The intent of the normalization is to give a rough order of magnitude—not an exact measure—of the time needed by individuals (or machines) to process information from various sources and via differing electronic-communications media. Users of the present invention can also employ automatic time-tracking software packages to measure actual times spent opening and reading e-mail and file attachments. Such measurements can build a baseline database of empirical statistics for verifying and adjusting the normalization parameters. Once aggregated and assigned to specific nodes according to subject-matter criteria of interest, as was shown in
By way of example,
Intra-company ring 132 is arranged around a central node 147, whose function is illustrated in
Since each person might communicate electronically with hundreds, if not thousands, of others over the course of a year, automatic filters may, for example, create visualization rings 132 and 142 only from the most frequently contacted communicants for the defined node level (whether it be an individual, a work group, or the entire company) and period of interest.
FIG. 8 through
While the above description of the preferred embodiment contains many details, these should not be construed as limitations on the scope of the invention, but rather as an exemplification of one preferred embodiment. Many other variations are possible. For example, the invention may function at several levels—for any or all of organizational intranets, extranets, and the public Internet. In this context and in previous and subsequent usage, “organization” refers to all forms of business and not-for-profit public or private entities.
For intranets, the telecommunications-based, time-management system measures and maps the volume, directional flows, and reception of media messages by employees of an organization according to the content of the subject matter. Such a system can be used to analyze questions of organizational behavior such as:
Those skilled in the art and familiar with (junk) e-mail advertising campaigns will recognize that HTML-formatted e-mail with HTML links inside or with invisible 1-by-1 pixel SYNC.GIF file tags known as “Clear GIFs” or “Web bugs” enable the server computer to collect remotely much of this information on the opening and forwarding of e-mail from the client computer. A Web bug is a graphic image tag on a Web page or in an e-mail message and is used to monitor who is reading the Web page or e-mail message. Web bugs are often invisible because they are typically only 1-by-1 pixels in size. They are represented as HTML IMG tags. When a Web bug is viewed, the following information is sent out and can be collected for analysis:
Apart from its uses in tracking online visitors to a Web site, a Web bug can be used to find out if a particular e-mail message has been read by someone and if so, when the message was read. A Web bug can also provide the IP address of the recipient if the recipient is attempting to remain anonymous. Moreover, within an organization, a Web bug can give an idea of how often a message is being forwarded and read.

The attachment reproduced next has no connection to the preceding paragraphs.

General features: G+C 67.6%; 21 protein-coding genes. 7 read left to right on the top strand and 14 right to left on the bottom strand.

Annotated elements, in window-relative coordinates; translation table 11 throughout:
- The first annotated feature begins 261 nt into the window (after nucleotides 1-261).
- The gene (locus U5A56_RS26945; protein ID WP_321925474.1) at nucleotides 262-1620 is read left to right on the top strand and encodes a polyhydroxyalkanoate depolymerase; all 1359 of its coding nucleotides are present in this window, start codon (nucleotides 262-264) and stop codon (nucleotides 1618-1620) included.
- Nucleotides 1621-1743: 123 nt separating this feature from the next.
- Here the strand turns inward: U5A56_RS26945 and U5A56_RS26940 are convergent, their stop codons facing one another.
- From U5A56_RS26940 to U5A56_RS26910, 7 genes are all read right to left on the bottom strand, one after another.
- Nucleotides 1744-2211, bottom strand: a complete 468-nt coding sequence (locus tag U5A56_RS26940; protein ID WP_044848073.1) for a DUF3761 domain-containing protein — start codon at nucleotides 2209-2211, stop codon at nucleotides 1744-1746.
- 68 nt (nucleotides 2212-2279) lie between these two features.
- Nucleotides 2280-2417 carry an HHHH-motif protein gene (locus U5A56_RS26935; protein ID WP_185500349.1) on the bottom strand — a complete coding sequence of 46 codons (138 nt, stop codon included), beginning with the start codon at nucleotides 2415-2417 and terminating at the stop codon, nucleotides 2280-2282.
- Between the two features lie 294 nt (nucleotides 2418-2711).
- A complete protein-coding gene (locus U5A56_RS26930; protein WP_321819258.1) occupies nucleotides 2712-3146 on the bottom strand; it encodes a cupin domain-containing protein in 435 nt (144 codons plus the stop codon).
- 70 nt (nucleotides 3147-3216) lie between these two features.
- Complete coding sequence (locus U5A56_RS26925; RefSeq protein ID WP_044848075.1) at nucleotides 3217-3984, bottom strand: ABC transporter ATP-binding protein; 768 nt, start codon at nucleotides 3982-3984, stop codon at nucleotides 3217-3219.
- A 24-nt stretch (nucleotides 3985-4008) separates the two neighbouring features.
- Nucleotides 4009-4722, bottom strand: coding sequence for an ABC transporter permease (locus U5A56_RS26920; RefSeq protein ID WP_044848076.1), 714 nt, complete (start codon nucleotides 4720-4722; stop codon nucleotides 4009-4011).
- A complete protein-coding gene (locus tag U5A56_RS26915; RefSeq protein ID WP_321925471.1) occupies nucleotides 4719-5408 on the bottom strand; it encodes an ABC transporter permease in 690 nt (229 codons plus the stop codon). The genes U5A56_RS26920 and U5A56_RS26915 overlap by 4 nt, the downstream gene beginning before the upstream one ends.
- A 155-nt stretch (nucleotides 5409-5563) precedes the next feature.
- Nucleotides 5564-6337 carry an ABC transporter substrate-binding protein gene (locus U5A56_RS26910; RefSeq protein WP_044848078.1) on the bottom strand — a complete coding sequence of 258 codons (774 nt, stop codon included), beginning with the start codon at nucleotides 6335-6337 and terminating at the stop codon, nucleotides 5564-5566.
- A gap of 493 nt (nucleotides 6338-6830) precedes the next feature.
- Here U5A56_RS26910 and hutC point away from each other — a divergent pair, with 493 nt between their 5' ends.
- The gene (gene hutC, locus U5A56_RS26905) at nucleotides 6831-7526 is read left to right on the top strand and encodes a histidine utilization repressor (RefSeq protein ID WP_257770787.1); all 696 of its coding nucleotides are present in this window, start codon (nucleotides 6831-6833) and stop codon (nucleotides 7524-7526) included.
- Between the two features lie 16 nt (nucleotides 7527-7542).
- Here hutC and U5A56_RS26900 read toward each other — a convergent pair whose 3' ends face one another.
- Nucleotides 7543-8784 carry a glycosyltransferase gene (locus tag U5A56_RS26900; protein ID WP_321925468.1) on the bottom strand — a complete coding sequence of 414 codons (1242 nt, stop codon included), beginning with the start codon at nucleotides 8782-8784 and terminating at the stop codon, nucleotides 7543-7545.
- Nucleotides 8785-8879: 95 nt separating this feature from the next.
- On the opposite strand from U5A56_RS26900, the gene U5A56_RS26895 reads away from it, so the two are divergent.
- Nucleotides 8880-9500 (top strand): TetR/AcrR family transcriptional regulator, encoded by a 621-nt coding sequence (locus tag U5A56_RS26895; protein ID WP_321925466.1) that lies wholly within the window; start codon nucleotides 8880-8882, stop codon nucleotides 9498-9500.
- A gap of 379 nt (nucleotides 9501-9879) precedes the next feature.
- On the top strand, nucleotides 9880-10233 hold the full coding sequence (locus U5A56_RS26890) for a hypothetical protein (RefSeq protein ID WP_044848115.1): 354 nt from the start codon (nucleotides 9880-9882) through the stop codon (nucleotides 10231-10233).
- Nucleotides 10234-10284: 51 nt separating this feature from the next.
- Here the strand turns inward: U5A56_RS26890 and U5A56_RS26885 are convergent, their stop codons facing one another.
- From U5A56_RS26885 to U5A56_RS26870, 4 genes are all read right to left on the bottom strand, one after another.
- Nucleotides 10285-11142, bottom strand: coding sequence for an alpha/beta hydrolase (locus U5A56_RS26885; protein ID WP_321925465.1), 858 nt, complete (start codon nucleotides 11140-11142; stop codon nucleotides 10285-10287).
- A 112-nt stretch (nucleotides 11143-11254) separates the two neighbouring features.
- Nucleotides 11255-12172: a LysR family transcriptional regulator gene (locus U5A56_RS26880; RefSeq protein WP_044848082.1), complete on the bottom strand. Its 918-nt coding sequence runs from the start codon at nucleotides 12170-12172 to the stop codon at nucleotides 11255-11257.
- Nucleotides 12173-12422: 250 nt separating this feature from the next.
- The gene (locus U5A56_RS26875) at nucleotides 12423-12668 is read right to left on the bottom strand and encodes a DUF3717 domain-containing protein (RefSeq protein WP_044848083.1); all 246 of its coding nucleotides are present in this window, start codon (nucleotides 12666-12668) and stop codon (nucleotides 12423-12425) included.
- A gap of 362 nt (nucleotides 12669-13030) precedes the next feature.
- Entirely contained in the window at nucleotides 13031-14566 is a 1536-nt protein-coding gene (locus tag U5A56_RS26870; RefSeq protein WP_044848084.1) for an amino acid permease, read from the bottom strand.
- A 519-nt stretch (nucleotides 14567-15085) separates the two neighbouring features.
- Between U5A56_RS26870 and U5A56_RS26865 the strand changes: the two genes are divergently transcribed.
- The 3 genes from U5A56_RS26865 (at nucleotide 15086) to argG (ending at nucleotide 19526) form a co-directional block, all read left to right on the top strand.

Some of this functionality requires the distribution and deployment of software on client machines to capture data on messages stored at the client for forwarding to a centralized proxy server for subsequent processing, aggregation, and analysis. However, much of the monitoring can be done remotely via Web bugs, as is becoming common in commercial business-to-consumer transactions.
Financial analysts and companies like Media Metrix TM value Internet properties by page views and time spent online at the site. Others use hyperlinks to a site as a proxy for traffic and popularity. The same can be done for an individual's contribution to, or detraction from, a company's internal communication channels. As each individual's publications are stored as Web pages on corporate intranets, entire documents or individual pages can receive scores for the amount of downloads that they receive. Some organizations have already proposed such uses of their products although not necessarily for the basis of an objective analysis of individuals' contribution to the organization.
This kind of monitoring system illuminates those who send “point—click—delete” messages that waste people's time versus the ones who have valuable contributions to make—i.e. that others open, read, re-read, and comment on. Junk e-mail or “spam” from advertisers is widely condemned. However, less offensive, but no less time-wasting, intra-organizational “spam” circulates in offices-needless reminders, jokes, or announcements that could be best retrieved via pull-systems on corporate intranet Web sites rather than being pushed into users' inboxes. “Pull” refers to transmissions initiated by the receiver, like the HTTP Get operation; whereas “push” describes transmissions initiated by the sender such as the sending of e-mail. From an economic perspective, unsolicited and unwanted corporate communication creates a negative externality that businesses should account for to measure the true value of their various activities.
In its use for knowledge management, the invention can provide a searchable database for employees likely to be knowledgeable on particular topics. The search engine can rank its data records by confidence levels according to the amount of time that each person has spent communicating electronically about subjects of interest.
Corporate value chains (or networks) are evolving such that companies will eventually have secure extranet links to their suppliers, subcontractors, resellers, partners, and major customers. Tracking the flow of communication with, for example, individual suppliers and customers will enable corporate planners and strategists to rank suppliers and customers by the amount of corporate attention (measured in communication time) that they require compared with the volume and value of business transacted. Such information can be a useful diagnostic tool for deciding how to deal with various customers and business partners.